Ex-finance chief joins race for top HK post

Mr Tsang (at the podium) announcing his bid for the city's top job at a news conference yesterday in Hong Kong. He was spotted holding a mobile phone with the mascot of the crisp brand Mr Pringles on it. The former Hong Kong finance chief, who has be
Mr Tsang (at the podium) announcing his bid for the city's top job at a news conference yesterday in Hong Kong. He was spotted holding a mobile phone with the mascot of the crisp brand Mr Pringles on it. The former Hong Kong finance chief, who has been nicknamed Mr Pringles for his resemblance to the mascot, has been leading in popularity polls since he showed interest in the city's top job last July.PHOTO: BLOOMBERG
Mr Tsang announcing his bid for the city's top job at a news conference yesterday in Hong Kong. He was spotted holding a mobile phone with the mascot of the crisp brand Mr Pringles on it. The former Hong Kong finance chief, who has been nicknamed Mr Pring
Mr Tsang announcing his bid for the city's top job at a news conference yesterday in Hong Kong. He was spotted holding a mobile phone with the mascot of the crisp brand Mr Pringles on it. The former Hong Kong finance chief, who has been nicknamed Mr Pringles for his resemblance to the mascot, has been leading in popularity polls since he showed interest in the city's top job last July.PHOTO: REUTERS

John Tsang pledges to unite and rekindle hope for the polarised city

Former Hong Kong finance chief John Tsang has announced that he will compete in the race to be the city's next chief executive, promising to unite and "rekindle hope" for the increasingly divided city.

Mr Tsang, 65, became the fourth person to join the race when he announced his candidacy yesterday, joining former chief secretary Carrie Lam, 59, lawmaker Regina Ip, 66, and retired judge Woo Kwok Hing, 70.

Nicknamed Mr Pringles for his resemblance to the mascot of the crisp brand, Mr Tsang has been leading in popularity polls since he showed interest in the city's top job last July.

An election committee of 1,194 members will choose the city's next leader on March 26, after Mr Leung indicated last month that he would not seek a second term.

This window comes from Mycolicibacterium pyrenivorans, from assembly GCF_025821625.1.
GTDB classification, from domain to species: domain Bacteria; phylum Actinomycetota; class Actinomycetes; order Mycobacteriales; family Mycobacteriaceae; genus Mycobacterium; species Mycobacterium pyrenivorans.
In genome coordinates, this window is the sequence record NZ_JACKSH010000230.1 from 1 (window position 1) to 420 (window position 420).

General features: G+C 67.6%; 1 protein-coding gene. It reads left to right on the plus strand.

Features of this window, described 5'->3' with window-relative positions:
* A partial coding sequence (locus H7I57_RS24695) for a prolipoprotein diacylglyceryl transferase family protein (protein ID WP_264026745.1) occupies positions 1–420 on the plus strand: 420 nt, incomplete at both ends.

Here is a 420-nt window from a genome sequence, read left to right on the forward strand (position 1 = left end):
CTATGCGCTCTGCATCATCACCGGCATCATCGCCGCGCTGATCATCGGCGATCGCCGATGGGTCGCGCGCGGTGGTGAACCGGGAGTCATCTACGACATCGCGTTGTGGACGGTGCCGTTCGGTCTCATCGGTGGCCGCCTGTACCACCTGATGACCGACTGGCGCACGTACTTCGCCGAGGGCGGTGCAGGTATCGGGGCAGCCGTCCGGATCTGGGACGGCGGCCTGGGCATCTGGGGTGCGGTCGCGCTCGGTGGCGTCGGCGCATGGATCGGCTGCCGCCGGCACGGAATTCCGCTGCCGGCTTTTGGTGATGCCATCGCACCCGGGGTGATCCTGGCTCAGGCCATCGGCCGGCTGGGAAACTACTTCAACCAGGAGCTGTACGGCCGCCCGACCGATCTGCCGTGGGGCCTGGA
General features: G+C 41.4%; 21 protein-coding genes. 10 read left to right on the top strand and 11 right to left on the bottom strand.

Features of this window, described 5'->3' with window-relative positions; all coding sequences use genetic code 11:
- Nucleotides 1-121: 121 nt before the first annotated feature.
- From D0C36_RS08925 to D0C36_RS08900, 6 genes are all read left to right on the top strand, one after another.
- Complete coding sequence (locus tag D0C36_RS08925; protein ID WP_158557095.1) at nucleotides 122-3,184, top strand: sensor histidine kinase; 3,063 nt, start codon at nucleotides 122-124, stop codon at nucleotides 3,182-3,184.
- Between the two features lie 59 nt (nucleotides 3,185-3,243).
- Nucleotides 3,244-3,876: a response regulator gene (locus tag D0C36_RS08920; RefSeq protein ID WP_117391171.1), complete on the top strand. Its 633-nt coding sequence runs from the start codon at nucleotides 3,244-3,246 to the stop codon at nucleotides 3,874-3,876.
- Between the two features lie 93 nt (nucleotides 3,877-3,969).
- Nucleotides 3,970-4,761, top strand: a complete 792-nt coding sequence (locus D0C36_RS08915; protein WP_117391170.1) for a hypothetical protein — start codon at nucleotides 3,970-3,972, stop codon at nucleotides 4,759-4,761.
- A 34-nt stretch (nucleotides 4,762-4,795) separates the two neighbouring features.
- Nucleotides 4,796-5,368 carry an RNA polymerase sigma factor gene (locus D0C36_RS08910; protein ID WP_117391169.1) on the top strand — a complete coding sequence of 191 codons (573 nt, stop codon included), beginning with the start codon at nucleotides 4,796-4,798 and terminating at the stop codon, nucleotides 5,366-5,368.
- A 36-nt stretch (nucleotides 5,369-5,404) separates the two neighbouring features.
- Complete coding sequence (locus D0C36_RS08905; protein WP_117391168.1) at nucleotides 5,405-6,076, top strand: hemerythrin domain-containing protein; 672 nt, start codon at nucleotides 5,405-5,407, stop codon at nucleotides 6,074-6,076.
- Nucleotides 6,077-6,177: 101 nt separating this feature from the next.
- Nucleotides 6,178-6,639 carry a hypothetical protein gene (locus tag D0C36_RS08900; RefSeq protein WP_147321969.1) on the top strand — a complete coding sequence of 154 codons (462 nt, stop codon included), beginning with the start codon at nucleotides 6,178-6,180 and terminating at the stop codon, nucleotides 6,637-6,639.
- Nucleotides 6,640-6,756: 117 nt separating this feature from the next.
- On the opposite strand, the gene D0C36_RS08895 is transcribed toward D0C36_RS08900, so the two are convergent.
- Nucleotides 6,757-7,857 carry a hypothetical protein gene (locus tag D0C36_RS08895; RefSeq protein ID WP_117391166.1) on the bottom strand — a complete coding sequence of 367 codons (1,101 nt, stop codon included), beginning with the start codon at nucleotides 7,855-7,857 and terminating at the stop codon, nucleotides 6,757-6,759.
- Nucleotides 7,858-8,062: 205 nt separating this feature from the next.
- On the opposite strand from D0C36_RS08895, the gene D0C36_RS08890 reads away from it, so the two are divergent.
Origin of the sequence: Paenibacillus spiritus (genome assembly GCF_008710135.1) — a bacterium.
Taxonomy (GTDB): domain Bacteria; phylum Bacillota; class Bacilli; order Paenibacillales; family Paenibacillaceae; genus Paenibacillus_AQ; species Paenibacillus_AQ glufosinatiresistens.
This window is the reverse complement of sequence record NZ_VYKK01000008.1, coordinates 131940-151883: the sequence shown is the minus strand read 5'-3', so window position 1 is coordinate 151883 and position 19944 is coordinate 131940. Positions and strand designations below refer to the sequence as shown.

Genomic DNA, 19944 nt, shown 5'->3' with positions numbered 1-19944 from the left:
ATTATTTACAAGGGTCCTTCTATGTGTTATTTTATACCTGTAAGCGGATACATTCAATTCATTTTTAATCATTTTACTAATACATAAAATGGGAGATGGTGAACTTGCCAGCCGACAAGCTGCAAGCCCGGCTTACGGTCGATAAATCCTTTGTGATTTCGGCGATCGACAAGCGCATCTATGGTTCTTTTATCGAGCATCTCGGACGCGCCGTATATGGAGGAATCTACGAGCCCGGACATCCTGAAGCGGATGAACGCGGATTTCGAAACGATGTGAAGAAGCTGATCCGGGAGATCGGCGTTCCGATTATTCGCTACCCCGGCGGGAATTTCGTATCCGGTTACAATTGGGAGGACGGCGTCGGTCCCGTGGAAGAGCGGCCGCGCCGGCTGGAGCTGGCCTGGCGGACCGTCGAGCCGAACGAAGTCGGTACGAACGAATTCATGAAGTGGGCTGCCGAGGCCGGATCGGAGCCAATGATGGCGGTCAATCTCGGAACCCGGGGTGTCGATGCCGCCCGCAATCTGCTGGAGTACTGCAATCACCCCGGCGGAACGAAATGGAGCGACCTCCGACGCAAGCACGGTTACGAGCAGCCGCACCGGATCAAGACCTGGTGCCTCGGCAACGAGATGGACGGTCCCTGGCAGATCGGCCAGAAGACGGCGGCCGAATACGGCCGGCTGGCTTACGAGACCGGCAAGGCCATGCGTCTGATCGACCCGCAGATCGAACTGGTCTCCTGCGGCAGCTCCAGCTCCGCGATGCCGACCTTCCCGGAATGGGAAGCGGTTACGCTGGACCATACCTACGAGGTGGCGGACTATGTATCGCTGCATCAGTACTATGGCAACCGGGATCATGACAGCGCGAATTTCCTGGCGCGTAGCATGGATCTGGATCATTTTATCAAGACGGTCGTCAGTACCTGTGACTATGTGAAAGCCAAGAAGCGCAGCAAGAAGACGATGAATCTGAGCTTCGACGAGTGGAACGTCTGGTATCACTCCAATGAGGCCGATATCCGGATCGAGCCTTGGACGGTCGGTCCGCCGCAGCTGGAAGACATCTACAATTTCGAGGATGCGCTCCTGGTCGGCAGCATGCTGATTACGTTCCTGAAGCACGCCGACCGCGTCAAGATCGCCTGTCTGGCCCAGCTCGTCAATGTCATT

• 1,194

    Number of members in the election committee which will choose the city's next leader on March 26.

    4

    Mr Tsang became the fourth person to join the race, joining former chief secretary Carrie Lam, lawmaker Regina Ip, and retired judge Woo Kwok Hing.

At a press conference yesterday, Mr Tsang likened today's Hong Kong to be facing "a great time of uncertainty" like in 1982, when Britain started negotiating with China on the city's future.

He added that he is saddened to hear people thinking of emigrating, just like before.

Many Hong Kongers had left the city then due to fears over what would happen after the former British colony was handed back to China in 1997.

"It made me wonder what the reason was that they think like that and what I could do," he said.

Describing the city as being at a "historic juncture", Mr Tsang said he wanted to stem emigration.

He reckoned that it will not be an easy task with the city struggling to grow amid rising polarisation, confrontations and calls for independence. "We do need to check the disruptive elements that threaten to curb our growth. The anger, the polarisation, the occasional irrational talks of independence and the confrontation that has torn our society apart," said Mr Tsang.

Seen to be more moderate than incumbent chief Leung Chun Ying, Mr Tsang will likely face stiff competition from Mr Leung's former deputy, Mrs Lam, who is seen as Beijing's favoured candidate.

Analysts cite how Mrs Lam's resignation from her government was approved by Beijing within days, while it took about a month for Mr Tsang's resignation to be approved.

Asked to compare himself with his former colleague, Mrs Lam, Mr Tsang said: "Carrie is a very serious and hard-working civil servant... We worked in the government for a long time, but we took care of different aspects of policies. So, it is a bit difficult to make a comparison."

In a speech at the press conference, Mr Tsang recalled emigrating to New York from Hong Kong with his family when he was 14. "The life of Chinese and ethnic minority immigrants was not easy," he said.

He moved back to the city with his wife and two children in 1982 and joined the civil service under the encouragement of Mr Donald Tsang, who was later the city's second chief executive.

The two men had met at Harvard University, where Mr John Tsang was studying for a master's degree in public administration.

After serving in the civil service for 34 years and having the chance to engage with people from all walks of life, Mr John Tsang proudly declared: "I know Hong Kong. The situation in Hong Kong today cannot be resolved by mere force and aggression, it requires restrain."

The government needs to review the city's social and economic policies to face global changes, he said.

"Instead of acting against market forces, we should remedy market pitfalls," he said, adding he agreed with Mr Leung's direction in housing policy and will continue to seek more land to build more homes.

Yesterday, Mr Wu Chi Wai, chairman of the liberal Democratic Party, said he has higher expectations of Mr Tsang than Mrs Lam and is waiting to hear how he would solve the city's problems.

A version of this article appeared in the print edition of The Straits Times on January 20, 2017, with the headline 'Ex-finance chief joins race for top HK post'. Print Edition | Subscribe